Did I ever mention how much I love the Internet? It’s amazing how much of a “disrupter” the Internet has proven to be for so many industries. Newspapers, realtors, travel agents, the Yellow pages, brick and mortar stores; the list goes on and on. Ironically, it’s also been quite a disrupter for the very companies that offer Internet services. Time Warner and Comcast are two great examples of companies that have both benefited and been negatively impacted by Internet technologies.
I used to dread having to pay the cable bill each month. There wasn’t a month that went by that I didn’t think to myself, “Geez this is such a rip off!”. We’d pay upwards of $75 a month to watch TV at our house and the sad part was that we really didn’t watch that much TV. The few times I tried to calculate how much each show was costing us, I ended up whimpering in the corner. Okay, not really whimpering in the corner, but you get the idea. The cost to have cable in our house was absurd but we really didn’t have another choice. We tried signing up for Direct TV but that was the same business model and was just as expensive. So, year after year, we paid the cable bill. I shudder to think about the total amount we’ve paid to the cable company in the years my wife and I have been married. The amount is definitely measured in many thousands of dollars.
A couple of years ago we finally pulled the plug on cable. I can still remember the day I called to cancel. You could hear the resignation in the customer service woman’s voice as she tried to talk me out of it. In the end, I was talked in to paying about $15 a month for all the local channels. That seemed like a reasonable value to get a nice clear (HD) picture of all my local news and network shows. She was successful in talking me in to it because she also offered to discount my Internet service if I kept any level of cable service. This has actually worked out quite well for us. Having HD local channels has given us the ability to watch major sporting events, local news and all the popular network shows, (like “The Office”, “Modern Family”, & “Big Bang Theory” etc).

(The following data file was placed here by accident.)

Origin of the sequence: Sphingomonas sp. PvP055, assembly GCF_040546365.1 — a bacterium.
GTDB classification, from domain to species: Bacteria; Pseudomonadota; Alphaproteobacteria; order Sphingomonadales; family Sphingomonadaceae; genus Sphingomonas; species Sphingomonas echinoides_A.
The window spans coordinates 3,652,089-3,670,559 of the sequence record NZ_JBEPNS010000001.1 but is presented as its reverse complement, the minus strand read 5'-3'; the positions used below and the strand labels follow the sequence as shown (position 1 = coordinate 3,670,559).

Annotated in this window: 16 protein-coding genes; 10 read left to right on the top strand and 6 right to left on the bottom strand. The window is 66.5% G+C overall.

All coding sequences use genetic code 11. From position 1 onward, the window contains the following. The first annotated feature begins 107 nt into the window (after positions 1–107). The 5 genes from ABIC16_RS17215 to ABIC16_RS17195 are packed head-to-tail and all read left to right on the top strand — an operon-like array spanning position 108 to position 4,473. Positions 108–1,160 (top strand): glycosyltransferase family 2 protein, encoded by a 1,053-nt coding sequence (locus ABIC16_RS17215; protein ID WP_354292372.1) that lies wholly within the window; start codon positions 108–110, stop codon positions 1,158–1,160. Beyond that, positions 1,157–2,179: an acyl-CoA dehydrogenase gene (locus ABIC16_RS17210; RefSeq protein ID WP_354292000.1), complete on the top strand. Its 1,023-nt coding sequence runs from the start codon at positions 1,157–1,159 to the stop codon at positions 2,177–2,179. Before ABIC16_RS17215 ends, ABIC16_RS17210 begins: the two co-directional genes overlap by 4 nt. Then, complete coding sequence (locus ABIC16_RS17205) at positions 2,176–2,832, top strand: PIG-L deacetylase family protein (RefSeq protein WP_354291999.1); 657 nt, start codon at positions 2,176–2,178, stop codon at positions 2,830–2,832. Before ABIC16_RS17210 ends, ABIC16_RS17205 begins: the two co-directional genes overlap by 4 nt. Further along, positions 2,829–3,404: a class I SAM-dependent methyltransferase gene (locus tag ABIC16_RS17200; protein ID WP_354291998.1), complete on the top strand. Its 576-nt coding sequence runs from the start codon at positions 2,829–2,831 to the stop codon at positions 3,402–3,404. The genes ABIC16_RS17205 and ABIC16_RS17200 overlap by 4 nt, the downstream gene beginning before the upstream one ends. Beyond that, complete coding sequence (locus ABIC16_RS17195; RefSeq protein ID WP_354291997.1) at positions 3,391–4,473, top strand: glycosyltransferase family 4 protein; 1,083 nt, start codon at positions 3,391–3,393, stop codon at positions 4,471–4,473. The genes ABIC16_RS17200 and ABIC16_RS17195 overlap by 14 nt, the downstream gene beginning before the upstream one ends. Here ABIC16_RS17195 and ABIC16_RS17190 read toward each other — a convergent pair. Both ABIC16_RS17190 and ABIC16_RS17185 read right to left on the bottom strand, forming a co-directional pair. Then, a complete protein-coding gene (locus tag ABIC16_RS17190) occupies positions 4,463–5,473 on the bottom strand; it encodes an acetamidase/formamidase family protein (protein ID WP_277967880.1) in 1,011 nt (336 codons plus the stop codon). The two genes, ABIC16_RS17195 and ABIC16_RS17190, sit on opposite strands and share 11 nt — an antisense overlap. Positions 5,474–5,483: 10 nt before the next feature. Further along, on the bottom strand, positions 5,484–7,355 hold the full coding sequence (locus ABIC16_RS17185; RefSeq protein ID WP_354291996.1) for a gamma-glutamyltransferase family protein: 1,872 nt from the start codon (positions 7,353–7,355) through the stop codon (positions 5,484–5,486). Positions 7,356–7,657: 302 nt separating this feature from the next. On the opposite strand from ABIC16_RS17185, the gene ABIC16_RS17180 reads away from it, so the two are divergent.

The majority of our TV watching happens with Netflix though. We pay for the Netflix streaming service (no DVD’s) and have been very happy with it. I’ve watched tons of shows that I never would have seen without Netflix. Just like when we had cable, I’ve often tried to calculate how much each show on Netflix costs me. My most recent guess is around $.15 per show when you factor in the shows my wife and daughter watch as well. Now that seems much more reasonable. Back in the cable TV days, the price worked out to be somewhere around $1.00 per show and that’s in the dead of winter when there was nothing else to do. In the summertime, the cost per show was probably more like $2.00 per show. Do you remember some of the crappy TV shows that have been on in the last 15 years? $2.00 an episode for “Friends” or “Frasier”, or to watch Jay Leno is way too expensive for me!
My sister and brother in law cut out cable for awhile too. It was a much rougher experience for them though. They love to watch sports and probably really were whimpering in the corner without ESPN and the SCI FI channel. I think they ended up signing back up for the $125+ monthly cable bill within about 9 months of canceling it. Oh well, it’s clearly not for everyone but if you don’t watch a ton of sports, you just might find yourself as happy as we have been without the expensive monthly cable bill.
We cancelled cable and had a HD antenna installed on the roof of the house for about $275.00. We get about 20-25 local channels like 4 public broadcasting channels called 8.1, 8.2, 8.3 and 8.4. As well as CBS, Fox, NBC, and ABC. Channel numbers will be different in each city. If we really need to see something from cable, we can still watch it on the internet. No more cable bill of $60.00 per month. We will have the antenna paid for in 5 months.